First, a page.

In vivo: Procedure performed on a live organism such as animal testing or clinical trials.
Incident Ray: The ray that strikes a surface.
Inclusions: Impurities in the form of contaminant particles.
Index of Refraction: The ratio of the speed of light in a vacuum to the speed of light in the material.
Insertion Loss: The overall loss incurred when a device such as an optical amplifier, coupler, modulator, or any other component is placed into a fiber optic system.
Intensity: In wave theory, it is the square of the wave amplitude. In acoustics, it is the power per unit area. In radiometry, intensity is the power emitted by a point source into a cone of as given solid angle.
Intermodulation Noise: Optical noise in a hologram caused by light interference of light originating at different locations on the object.
Intrabeam Viewing: Looking directly into a beam.
Ionization Energy: The amount of energy needed to free an electron originally in the ground state.
Iris: The colored part of the eye that controls the amount of light that enters by varying the size of the pupil.
Irradiance: Power density, that is, power per unit area.
Isotropic: Having the same properties in every direction.
Johnson Noise: See Thermal Noise
Keratectomy: Removal of part of the cornea to correct refractive defects of the eye.
Keratotomy: Surgical incisions in the cornea
Laser Generated Air Contaminants: Result from the interaction of high-energy laser radiation, assist gasses used in material processing, and the material itself.
LASIK: A type of corneal sculpting used to correct vision problems.
Latent Image: The pattern of microscopic changes in a photographic emulsion that will form an image when the emulsion is developed.
Lateral Coherence: See Spatial Coherence
LIDAR: Light Detection and Ranging. A method of remote sensing used to collect topographic information.
Linearly Polarized Light: See Plane Polarized Light
Lithography: The etching of integrated microelectronics (originally, a printing method on flat surfaces).
Longitudinal Coherence: Refers to the correlation in phase between points along the direction of propagation.
Longitudinal Coherence Length: A measure of the temporal coherence of a laser beam, the distance along the beam over which the laser light has sufficient coherence to produce visible interferences fringes.
Magnetic Force Microscope (MFM): A microscope that operates by scanning a probe over an object and detecting the forces exerted on the probe by the object’s magnetic fields.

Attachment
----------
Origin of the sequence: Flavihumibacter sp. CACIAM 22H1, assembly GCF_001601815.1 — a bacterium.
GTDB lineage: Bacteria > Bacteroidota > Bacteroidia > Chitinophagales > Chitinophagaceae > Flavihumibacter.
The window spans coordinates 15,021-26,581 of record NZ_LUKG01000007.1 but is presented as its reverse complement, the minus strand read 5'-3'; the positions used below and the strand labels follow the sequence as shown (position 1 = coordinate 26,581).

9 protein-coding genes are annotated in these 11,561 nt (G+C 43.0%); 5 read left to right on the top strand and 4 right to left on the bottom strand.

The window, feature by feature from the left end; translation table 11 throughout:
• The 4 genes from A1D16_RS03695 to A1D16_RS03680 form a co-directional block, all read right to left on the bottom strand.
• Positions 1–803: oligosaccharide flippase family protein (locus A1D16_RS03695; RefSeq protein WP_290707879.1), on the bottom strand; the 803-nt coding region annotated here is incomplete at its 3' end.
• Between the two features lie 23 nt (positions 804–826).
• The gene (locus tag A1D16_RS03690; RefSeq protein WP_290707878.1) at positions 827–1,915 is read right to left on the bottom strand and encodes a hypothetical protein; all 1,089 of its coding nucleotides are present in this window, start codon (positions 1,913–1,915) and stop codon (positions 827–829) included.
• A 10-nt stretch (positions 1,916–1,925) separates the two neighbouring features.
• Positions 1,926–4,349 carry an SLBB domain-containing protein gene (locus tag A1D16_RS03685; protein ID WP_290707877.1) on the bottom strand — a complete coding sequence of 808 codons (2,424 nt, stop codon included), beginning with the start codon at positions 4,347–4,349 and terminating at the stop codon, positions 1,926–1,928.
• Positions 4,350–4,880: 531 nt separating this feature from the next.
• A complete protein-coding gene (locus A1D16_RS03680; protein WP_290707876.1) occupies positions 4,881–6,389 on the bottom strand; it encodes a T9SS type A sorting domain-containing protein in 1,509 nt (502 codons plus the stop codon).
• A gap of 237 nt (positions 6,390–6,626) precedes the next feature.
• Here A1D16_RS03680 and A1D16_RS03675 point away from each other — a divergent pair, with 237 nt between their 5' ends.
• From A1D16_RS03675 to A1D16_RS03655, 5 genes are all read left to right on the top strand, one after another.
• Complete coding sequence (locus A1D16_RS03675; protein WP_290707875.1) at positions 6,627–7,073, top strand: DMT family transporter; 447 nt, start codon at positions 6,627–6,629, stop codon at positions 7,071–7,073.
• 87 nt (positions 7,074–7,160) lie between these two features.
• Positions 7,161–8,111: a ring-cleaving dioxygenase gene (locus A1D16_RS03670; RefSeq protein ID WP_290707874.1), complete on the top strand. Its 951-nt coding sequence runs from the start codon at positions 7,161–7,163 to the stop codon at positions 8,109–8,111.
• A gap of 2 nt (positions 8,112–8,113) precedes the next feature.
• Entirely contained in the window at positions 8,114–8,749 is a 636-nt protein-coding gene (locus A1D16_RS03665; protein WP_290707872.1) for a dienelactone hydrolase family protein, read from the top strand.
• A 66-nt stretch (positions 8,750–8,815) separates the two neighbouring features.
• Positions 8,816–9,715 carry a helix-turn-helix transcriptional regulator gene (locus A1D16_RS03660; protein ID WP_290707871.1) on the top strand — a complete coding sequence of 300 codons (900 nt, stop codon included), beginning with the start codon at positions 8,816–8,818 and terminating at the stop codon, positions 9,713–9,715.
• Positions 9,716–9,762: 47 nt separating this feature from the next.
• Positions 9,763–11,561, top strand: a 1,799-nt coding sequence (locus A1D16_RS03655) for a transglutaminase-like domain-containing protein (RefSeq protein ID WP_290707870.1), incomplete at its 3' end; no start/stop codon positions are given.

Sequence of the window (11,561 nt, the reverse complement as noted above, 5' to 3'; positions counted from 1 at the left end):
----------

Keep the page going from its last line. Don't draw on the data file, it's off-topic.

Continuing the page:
Magnifying Power: See Angular Magnification
Malus’ Law: The relationship between the irradiance of the incident and transmitted light for a polarizing material.
Material Loss: Absorption by a material due to light interacting with the molecular structure of the material and impurities in the material.
Maximum Permissible Exposure (MPE): The level of laser radiation to which a person may be exposed without hazardous effect to the eye or skin.
Modal Distortion: Pulse spreading due to the presence of different modes in an optical fiber.
Mode Spacing: The frequency difference between two adjacent laser wavelength modes.
Myopia: Nearsightedness, due to the image forming in front of the retina.
n-Type Semiconductor: Semiconductor material doped with a material that provides free electrons.
Natural Light: See Randomly Polarized Light
Near Point: The eye cannot focus objects any closer than this distance without assistance.
Negative Lens: See Diverging Lens
Newtonian Telescope: A simple reflecting telescope. The objective is a concave mirror.
Noise: Any unwanted fluctuations in a detector’s output that interferes with the signal being detected and as such can seriously degrade a detector’s performance.
Nominal Hazard Zone (NHZ): An area of potentially hazardous laser radiation.
Normal Line: The line that forms a right angle with a flat surface.
Normalized Frequency, V-number: A quantity used to characterize optical fiber, based on the operating wavelength, numerical aperture and core diameter. The number of modes depends on V-number.
Nyquist Noise: See Thermal Noise
Object Beam: The light that reflects from the object being recorded in a hologram.
Object Distance: The distance from the lens or mirror to the object.
Objective Lens: The lens facing the object in a microscope or telescope.
Optic Axis: The direction in a doubly refracting material such as calcite where the ordinary and extraordinary rays travel at the same speed.
Optic Nerve: Routes signals from the retina to the brain.
Optical Axis: A line passing through the centers of the elements of an optical system.
Optical Cavity: A volume in which light can set up standing waves modes with low loss.
Optical Coherence Tomography: A medical diagnosis technique using light to make high quality, high resolution three dimensional images.
Optical Density (OD): The absorption capability of a material. OD is a function of wavelength.
Optical Loss Test Kit: Consists of an optical source and power meter for testing optical fiber.
Optical Spectrum: Includes visible light and portions of the UV and IR regions.
Optical Time Domain Reflectometer (OTDR): An instrument that sends narrow pulses of light down to a fiber and measures the amount of time needed for the reflected pulses to return. Used to test fiber optic links for attenuation and breaks.
Optical Tweezers: Tools that use a laser beam, or multiple laser beams, to manipulate biological cells and other microscopic matter.
Optical Waveguide: A structure with the ability to guide the flow of light.
Ordinary Light: In certain birefringent materials such as calcite, the ray that has constant velocity in all directions in the crystal.
Output Coupler: A partially reflective mirror at the end of a laser cavity that allows part of the light energy to escape and form the external laser beam.
pn Junction: In a semiconductor, the boundary between p-type and n-type materials.
Parallax: An optical phenomenon that causes apparent relative motion between objects when the eye is moved laterally.
Parallel Ray: Enters the lens traveling parallel to the optical axis. It leaves the lens and passes through the focal point on the right hand side.
Paraxial Approximation: In this approximation, only rays near the optical axis are considered so that rays strike the optic at a small angle and the small angle approximation can be used.